In its simplest form, a quarter-circle of metal, ivory or wood, with a pair of sights along its upper edge, a scale of degrees inside its curved edge, and a light plumb-bob on a string hanging from its right-angled corner. It is basically an instrument for measuring altitude, but different models have been developed for a variety of purposes.
A quadrant intended solely or almost solely for finding the time is termed a 'horary quadrant'; it is in effect an altitude sundial. Horary quadrants have been made to indicate unequal or equal hours, and sometimes both. There are two methods of arranging for a date setting. In one, the date scale is marked vertically near one straight edge of the quadrant, and a slider on the plumb-bob line is set to this. Then a sight of the sun is taken and the string held against the quadrant face with the thumb, the slider giving the reading on the curved hour lines. In the other method, the date scale is near the curved edge of the quadrant, the line is set to the date and its slider moved to the point where it meets the 12 line, the same subsequent procedure being followed. A fine horary quadrant indicating unequal hours, dating from the early 14th century, is in Merton College, Oxford. The earliest surviving dated quadrants showing equal hours are one of 1398 in Dorchester Museum and a similar example of 1399 in the British Museum.
A development of the simple horary quadrant was the so-called 'Gunter' quadrant, invented c. 1618 by Edmund Gunter of Christ Church, Oxford. This is engraved with two sets of lines side by side on the face of the quadrant. The set to the left forms a horary quadrant while that to the right enables the sun's azimuth to be found when its altitude is known at a given date. An unusual feature is that both sets of lines are folded over at the equinox line to permit a more open scale, but giving a complex appearance of crossed lines.
Other special forms of quadrant are the sinical quadrant, whose scales enable the sines of the measured angles to be read off directly, and gunnery quadrants, from which the angle of elevation of the target and the necessary elevation of the gun barrel can be determined. Very large fixed quadrants for accurate measurement of the altitude of stars were essential pieces of equipment in pioneer astronomical observatories.
A crystal of quartz suitably cut and mounted will produce an electrical effect when mechanically deformed; conversely, it mechanically deforms when subjected to an electrical field. This is known as the 'piezo-electric effect'. When a suitably cut quartz crystal is connected in an electrical circuit, it can be made to vibrate at its natural frequency, and may be used to control the frequency of an electronic oscillator which, after suitable frequency division, will indicate time on a digital or analogue display.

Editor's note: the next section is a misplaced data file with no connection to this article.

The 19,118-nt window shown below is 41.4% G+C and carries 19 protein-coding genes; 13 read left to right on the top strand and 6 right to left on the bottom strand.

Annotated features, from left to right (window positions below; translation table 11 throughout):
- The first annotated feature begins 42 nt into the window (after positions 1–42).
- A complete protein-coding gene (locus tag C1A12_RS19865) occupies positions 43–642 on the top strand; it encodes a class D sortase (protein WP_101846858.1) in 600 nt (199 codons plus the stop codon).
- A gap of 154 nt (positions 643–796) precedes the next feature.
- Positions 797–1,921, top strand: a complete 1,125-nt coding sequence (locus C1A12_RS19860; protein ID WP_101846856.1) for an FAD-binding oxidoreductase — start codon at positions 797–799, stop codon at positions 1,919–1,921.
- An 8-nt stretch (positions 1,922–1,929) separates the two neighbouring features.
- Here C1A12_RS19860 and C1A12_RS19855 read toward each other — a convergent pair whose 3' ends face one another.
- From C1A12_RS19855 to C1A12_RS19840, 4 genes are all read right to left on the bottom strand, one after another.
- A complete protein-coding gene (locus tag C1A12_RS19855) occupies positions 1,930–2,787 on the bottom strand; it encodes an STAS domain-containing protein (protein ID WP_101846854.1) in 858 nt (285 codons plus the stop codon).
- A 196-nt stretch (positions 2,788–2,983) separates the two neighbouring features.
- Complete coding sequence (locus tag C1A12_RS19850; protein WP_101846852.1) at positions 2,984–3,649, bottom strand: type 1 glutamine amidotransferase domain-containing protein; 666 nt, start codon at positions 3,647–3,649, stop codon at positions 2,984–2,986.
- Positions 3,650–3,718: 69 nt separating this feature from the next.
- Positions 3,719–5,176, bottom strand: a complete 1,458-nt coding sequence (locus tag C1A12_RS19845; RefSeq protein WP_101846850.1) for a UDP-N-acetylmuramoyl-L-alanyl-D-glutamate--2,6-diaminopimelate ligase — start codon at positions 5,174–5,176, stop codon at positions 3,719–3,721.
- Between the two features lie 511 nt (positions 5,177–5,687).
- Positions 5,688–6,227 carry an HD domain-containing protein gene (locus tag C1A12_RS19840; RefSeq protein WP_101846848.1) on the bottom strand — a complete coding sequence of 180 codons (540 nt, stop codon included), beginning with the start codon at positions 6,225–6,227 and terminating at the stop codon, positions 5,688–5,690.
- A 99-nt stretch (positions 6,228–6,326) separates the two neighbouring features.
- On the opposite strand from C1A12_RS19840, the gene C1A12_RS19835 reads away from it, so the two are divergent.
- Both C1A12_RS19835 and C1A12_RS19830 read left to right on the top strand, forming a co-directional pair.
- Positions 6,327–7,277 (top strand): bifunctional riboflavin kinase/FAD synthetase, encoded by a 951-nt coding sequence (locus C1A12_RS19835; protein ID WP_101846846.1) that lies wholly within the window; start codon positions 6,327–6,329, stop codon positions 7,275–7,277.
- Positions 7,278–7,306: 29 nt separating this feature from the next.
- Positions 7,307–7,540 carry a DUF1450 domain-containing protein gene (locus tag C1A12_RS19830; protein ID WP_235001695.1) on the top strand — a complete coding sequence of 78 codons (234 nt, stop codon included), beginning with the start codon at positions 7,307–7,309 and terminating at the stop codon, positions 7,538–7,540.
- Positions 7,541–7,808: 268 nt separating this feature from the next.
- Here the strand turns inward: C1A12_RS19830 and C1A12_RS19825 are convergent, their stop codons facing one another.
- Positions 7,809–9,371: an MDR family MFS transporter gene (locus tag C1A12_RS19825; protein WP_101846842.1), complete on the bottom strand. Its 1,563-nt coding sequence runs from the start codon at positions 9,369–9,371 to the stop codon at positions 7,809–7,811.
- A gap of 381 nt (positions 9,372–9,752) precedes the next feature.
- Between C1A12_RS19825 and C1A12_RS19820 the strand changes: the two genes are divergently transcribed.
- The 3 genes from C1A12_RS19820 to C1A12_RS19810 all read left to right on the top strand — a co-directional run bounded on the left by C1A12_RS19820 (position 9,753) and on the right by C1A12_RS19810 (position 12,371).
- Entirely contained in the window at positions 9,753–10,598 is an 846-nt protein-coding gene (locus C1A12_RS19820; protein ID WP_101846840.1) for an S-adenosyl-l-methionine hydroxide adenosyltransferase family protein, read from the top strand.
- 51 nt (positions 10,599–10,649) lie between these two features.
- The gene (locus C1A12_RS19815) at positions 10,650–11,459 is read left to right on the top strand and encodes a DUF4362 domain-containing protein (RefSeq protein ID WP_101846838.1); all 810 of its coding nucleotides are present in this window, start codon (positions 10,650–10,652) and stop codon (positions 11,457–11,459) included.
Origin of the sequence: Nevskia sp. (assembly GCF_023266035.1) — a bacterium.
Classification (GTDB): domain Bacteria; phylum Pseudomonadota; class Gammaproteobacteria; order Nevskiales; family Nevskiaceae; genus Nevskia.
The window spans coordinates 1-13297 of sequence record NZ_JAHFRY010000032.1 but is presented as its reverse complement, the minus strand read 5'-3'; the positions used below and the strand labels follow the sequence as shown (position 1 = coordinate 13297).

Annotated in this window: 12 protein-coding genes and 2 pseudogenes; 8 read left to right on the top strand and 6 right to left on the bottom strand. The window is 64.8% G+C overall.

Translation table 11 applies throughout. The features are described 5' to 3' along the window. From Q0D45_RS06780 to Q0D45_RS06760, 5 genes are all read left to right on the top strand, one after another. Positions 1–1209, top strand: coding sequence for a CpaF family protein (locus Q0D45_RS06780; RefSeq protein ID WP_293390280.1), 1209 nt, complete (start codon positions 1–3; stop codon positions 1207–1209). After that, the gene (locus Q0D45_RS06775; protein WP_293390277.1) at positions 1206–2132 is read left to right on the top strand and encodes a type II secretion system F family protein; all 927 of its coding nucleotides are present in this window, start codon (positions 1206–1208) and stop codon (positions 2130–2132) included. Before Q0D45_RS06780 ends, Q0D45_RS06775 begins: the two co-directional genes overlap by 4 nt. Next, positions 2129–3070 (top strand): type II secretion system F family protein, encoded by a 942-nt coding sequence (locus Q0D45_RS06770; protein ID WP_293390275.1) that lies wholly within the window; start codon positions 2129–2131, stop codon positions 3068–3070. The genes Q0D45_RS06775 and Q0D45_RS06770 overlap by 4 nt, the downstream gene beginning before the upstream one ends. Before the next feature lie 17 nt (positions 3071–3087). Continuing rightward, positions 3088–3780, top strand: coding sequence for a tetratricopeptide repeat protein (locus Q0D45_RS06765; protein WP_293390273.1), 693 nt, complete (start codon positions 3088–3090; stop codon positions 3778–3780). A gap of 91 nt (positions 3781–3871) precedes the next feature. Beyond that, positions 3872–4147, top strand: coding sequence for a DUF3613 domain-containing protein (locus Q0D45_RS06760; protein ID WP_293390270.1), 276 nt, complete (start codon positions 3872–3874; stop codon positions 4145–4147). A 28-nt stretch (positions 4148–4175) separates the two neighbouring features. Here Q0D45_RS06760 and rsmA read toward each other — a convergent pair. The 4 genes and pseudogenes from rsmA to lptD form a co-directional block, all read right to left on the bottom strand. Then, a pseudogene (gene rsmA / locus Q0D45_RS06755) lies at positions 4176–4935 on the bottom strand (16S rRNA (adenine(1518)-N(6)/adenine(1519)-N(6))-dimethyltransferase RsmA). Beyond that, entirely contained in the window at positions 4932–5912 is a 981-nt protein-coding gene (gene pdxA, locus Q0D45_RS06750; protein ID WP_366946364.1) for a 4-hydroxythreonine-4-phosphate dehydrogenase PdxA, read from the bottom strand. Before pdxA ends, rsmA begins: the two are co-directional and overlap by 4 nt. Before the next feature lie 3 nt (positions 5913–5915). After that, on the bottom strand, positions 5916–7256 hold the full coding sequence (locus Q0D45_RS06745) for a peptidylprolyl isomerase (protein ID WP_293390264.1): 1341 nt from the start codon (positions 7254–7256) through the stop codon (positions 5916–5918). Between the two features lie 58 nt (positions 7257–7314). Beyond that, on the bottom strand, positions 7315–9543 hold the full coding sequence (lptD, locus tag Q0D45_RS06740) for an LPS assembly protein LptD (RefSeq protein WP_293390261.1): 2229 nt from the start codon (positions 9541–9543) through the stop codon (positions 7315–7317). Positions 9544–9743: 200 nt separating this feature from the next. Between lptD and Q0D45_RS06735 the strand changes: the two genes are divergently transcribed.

Shortly after the excellent stability of frequency control by quartz crystal when applied to valve oscillator circuits was discovered, efforts were directed to producing a clock using this principle for time measurement. Warren A. Marrison of New York was pre-eminent in the application of quartz-crystal clocks to timekeeping, producing his first design c. 1929. Progress in the understanding of the quartz-crystal oscillator and the associated circuits needed to divide the high frequency down to a suitable value for operating small synchronous motors let to the quartz-crystal clock being adopted as a time-measurement standard in place of the pendulum clock in astronomical observatories from c. 1943. A frequency of 100,000 hertz was adopted in all the early clocks, the quartz crystal being kept at a constant temperature by an electrically heated oven. Dr. Louis Essen of the National Physical Laboratory developed the quartz-crystal ring, greatly improving the stability of frequency to about one part in one hundred million, and these were adopted as NPL standards for frequency and time measurement; this represents about 0.001 second in 24 hours. Modern quartz-crystal oscillators for clocks often operate at 32,768 hertz, which is divided down by binary circuits to 1 hertz for the direct operation of the seconds hand of the clock in the case of analogue display.
A device by which a spindle may be rotated and at the same time moved axially, as in the driving spindle of a bench drill in which the drill can travel to and from the work while spinning. It may take the form of a sleeve which does not itself rotate, but may be moved axially, usually having its outer surface machined with rack teeth to engage with the teeth of the feeding mechanism. The spindle is carried in bearings fixed inside the quill, and its driving end is provided with a long groove or keyway which engages with a corresponding key inside the bore of the pulley which rotates it.